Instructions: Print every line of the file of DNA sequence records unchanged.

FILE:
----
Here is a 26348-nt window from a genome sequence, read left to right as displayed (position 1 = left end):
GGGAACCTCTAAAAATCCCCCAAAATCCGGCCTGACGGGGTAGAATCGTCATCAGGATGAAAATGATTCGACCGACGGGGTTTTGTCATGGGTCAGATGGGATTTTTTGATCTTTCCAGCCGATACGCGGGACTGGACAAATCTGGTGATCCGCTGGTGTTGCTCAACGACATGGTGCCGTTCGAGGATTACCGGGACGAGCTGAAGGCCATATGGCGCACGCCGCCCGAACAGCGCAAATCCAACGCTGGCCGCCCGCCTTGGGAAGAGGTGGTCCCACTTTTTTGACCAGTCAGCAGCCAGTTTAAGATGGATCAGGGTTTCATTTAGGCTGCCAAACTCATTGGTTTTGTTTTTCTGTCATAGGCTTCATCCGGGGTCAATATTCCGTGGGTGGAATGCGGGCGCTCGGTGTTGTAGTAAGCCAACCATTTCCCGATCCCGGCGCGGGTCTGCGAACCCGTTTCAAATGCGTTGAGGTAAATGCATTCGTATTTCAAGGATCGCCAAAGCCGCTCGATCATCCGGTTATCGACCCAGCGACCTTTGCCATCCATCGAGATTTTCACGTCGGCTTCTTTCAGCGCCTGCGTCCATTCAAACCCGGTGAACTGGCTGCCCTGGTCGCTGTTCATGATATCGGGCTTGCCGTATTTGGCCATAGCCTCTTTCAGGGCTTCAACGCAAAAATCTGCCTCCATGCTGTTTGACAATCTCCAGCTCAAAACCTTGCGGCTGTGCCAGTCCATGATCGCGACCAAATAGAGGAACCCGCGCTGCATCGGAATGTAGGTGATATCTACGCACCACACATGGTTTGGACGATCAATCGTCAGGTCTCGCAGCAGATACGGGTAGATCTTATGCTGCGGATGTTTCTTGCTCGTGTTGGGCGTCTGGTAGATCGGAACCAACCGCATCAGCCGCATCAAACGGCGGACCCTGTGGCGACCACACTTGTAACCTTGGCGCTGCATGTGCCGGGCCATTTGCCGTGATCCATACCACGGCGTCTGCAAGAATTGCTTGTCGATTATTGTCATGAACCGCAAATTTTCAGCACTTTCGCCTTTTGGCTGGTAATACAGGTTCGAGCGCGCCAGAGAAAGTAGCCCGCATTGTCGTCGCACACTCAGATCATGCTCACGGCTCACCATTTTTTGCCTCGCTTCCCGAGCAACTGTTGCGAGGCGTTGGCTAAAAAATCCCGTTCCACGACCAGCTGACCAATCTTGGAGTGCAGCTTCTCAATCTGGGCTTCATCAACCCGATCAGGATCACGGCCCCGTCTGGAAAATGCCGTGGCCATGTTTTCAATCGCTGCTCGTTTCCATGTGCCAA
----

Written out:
Here is a 26348-nt window from a genome sequence, read left to right as displayed (position 1 = left end):
GGGAACCTCTAAAAATCCCCCAAAATCCGGCCTGACGGGGTAGAATCGTCATCAGGATGAAAATGATTCGACCGACGGGGTTTTGTCATGGGTCAGATGGGATTTTTTGATCTTTCCAGCCGATACGCGGGACTGGACAAATCTGGTGATCCGCTGGTGTTGCTCAACGACATGGTGCCGTTCGAGGATTACCGGGACGAGCTGAAGGCCATATGGCGCACGCCGCCCGAACAGCGCAAATCCAACGCTGGCCGCCCGCCTTGGGAAGAGGTGGTCCCACTTTTTTGACCAGTCAGCAGCCAGTTTAAGATGGATCAGGGTTTCATTTAGGCTGCCAAACTCATTGGTTTTGTTTTTCTGTCATAGGCTTCATCCGGGGTCAATATTCCGTGGGTGGAATGCGGGCGCTCGGTGTTGTAGTAAGCCAACCATTTCCCGATCCCGGCGCGGGTCTGCGAACCCGTTTCAAATGCGTTGAGGTAAATGCATTCGTATTTCAAGGATCGCCAAAGCCGCTCGATCATCCGGTTATCGACCCAGCGACCTTTGCCATCCATCGAGATTTTCACGTCGGCTTCTTTCAGCGCCTGCGTCCATTCAAACCCGGTGAACTGGCTGCCCTGGTCGCTGTTCATGATATCGGGCTTGCCGTATTTGGCCATAGCCTCTTTCAGGGCTTCAACGCAAAAATCTGCCTCCATGCTGTTTGACAATCTCCAGCTCAAAACCTTGCGGCTGTGCCAGTCCATGATCGCGACCAAATAGAGGAACCCGCGCTGCATCGGAATGTAGGTGATATCTACGCACCACACATGGTTTGGACGATCAATCGTCAGGTCTCGCAGCAGATACGGGTAGATCTTATGCTGCGGATGTTTCTTGCTCGTGTTGGGCGTCTGGTAGATCGGAACCAACCGCATCAGCCGCATCAAACGGCGGACCCTGTGGCGACCACACTTGTAACCTTGGCGCTGCATGTGCCGGGCCATTTGCCGTGATCCATACCACGGCGTCTGCAAGAATTGCTTGTCGATTATTGTCATGAACCGCAAATTTTCAGCACTTTCGCCTTTTGGCTGGTAATACAGGTTCGAGCGCGCCAGAGAAAGTAGCCCGCATTGTCGTCGCACACTCAGATCATGCTCACGGCTCACCATTTTTTGCCTCGCTTCCCGAGCAACTGTTGCGAGGCGTTGGCTAAAAAATCCCGTTCCACGACCAGCTGACCAATCTTGGAGTGCAGCTTCTCAATCTGGGCTTCATCAACCCGATCAGGATCACGGCCCCGTCTGGAAAATGCCGTGGCCATGTTTTCAATCGCTGCTCGTTTCCATGTGCCAA